Thoughts

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    • #168075
      Yarlan Zey
      Participant

      Okay, here goes. I’m not diagnosed with ADHD but I don’t really trust psychologists etc. as a general rule, plus I don’t have much money to spend on talking to them. I was once diagnosed with “dyspraxia” (of the fine motor sort, as opposed to gross motor, if I remember the terms correctly) but I don’t think that’s a good fit.

      Maybe sometimes I appear dyspraxic, but other times I have above-average physical ability. I get anxious about exams, which affects my performance (please don’t give me unsolicited advice about exam anxiety by the way).

      I believe that a lot of the negative symptoms of ADHD basically come from trauma. It doesn’t have to be “extreme” trauma, it could be a pattern of micro-traumas, if you like. Maybe some people are born with a personality which doesn’t fit well with what society expects or values. Or maybe they’re just wired a little differently. But either way they’re more prone to traumas as a result.

      Another reason why I don’t want to talk to psychologists/psychiatrists etc. right now is that I know talking about my problems has done me harm in the past. That might sound controversial, but it’s true. Talking may help if you talk to the right people, but finding the right people is difficult, and you may harm yourself along the way.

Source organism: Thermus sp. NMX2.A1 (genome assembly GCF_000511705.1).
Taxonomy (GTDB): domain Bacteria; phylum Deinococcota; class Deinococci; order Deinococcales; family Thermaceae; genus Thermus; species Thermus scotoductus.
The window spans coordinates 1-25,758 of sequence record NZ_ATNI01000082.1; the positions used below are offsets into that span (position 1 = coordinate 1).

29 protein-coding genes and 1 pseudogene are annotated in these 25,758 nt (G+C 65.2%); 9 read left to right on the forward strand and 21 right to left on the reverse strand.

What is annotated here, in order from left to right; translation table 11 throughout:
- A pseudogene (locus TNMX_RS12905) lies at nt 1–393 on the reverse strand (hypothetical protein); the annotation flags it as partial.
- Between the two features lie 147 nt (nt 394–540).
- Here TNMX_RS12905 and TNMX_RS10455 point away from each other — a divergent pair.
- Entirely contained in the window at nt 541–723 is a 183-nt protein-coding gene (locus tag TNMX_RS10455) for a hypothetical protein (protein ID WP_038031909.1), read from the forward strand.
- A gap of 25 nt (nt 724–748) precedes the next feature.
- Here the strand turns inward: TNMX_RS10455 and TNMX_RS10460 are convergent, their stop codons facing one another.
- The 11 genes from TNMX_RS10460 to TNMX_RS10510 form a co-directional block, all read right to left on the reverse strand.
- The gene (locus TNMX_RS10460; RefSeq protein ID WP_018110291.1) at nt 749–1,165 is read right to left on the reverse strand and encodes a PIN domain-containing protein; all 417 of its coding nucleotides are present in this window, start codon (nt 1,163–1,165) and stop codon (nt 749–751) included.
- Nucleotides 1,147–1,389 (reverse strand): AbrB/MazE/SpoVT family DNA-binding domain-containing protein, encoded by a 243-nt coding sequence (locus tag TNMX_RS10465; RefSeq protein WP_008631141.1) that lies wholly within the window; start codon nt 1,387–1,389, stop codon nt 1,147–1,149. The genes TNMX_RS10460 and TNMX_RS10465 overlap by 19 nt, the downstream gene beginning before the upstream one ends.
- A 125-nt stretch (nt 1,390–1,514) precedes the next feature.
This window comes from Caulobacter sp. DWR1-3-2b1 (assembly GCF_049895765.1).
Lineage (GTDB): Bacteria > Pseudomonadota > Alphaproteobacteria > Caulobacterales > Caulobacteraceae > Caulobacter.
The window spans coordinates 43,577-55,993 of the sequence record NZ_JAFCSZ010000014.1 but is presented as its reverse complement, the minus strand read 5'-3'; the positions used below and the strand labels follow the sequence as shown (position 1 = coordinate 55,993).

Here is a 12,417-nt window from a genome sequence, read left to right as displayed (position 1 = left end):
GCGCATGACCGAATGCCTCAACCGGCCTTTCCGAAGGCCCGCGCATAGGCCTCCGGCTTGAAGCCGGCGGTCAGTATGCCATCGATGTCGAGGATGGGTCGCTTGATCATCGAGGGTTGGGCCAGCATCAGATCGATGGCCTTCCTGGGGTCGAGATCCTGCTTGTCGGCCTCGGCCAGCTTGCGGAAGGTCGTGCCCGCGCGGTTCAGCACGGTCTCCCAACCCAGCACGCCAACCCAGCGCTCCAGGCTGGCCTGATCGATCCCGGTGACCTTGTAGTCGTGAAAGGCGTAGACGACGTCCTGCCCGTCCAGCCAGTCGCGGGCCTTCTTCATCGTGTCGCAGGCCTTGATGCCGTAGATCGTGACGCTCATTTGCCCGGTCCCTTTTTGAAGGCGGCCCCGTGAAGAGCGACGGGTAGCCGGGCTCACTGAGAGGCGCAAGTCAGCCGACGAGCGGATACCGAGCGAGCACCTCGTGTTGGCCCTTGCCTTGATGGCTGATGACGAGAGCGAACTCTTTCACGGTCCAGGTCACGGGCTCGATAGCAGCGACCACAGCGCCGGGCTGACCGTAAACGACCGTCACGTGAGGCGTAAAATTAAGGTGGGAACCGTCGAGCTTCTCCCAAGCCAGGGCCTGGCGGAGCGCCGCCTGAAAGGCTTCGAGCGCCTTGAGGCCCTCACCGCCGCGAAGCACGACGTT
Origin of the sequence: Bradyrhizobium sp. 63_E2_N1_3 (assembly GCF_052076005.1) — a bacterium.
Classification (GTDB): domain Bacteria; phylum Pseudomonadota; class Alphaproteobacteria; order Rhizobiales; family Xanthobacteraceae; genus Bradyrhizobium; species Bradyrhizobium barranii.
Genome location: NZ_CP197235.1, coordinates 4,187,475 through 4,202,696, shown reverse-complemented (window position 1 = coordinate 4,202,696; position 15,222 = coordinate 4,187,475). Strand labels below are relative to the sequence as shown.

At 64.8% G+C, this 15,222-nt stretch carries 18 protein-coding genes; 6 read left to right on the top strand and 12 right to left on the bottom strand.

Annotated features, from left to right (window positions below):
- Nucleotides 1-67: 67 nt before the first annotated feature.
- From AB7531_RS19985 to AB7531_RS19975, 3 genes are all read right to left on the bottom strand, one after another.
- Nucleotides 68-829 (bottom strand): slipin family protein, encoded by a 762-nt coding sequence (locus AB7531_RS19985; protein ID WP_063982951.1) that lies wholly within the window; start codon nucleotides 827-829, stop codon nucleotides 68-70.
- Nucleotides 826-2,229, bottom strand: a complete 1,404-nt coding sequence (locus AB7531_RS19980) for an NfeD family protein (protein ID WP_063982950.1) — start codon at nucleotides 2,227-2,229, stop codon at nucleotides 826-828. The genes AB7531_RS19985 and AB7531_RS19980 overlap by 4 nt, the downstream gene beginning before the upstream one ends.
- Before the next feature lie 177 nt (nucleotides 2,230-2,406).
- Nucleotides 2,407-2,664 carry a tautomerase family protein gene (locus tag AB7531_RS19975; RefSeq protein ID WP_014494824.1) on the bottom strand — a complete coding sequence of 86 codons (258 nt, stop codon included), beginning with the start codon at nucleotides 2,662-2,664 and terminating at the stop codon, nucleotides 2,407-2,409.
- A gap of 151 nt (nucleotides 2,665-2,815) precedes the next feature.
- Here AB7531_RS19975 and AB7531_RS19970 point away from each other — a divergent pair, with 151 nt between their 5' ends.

Anyway, my aim is to do some writing here which will hopefully help me and maybe even others. That might sound strange after the other stuff I’ve said, I don’t know. Right now I’m in the middle of something, so until next time.

    • #168287
      Penny Williams
      Keymaster

      You might look into EMDR therapy. It is specifically designed to work through trauma, both big and small.

      Penny
      ADDitude Community Moderator, Parenting ADHD Coach & Author, Mom to teen w/ ADHD, LDs, and autism

      • #168695
        Yarlan Zey
        Participant

        Thanks, I’ve heard that EMDR therapy can be good all right.

        Recently if I get a traumatic memory (often a micro-trauma), I try and see the memory from a bystander’s point of view, instead of re-living the memory in a first-person perspective. I imagine a friendly person beside me as we watch and comment on the memory. That might sound mad, but whatever.

        Some say people with ADHD are interest-based, rather than importance-based. This means that you should focus on how to make things more interesting for you, rather than focusing on how important those things are.

        I’ve learned a lot of things in the following way. First perhaps I’ll get hold of a book about a subject. I’ll start reading it. Soon enough I’ll probably get bored. Then maybe I’ll download a few podcasts of people talking about the subject. Then that gets boring. Perhaps I’ll find another book. Then that gets boring, or even annoying lol. Maybe I can find a documentary about the subject. After that, the first book I got hold of has become interesting to me again, and so on.

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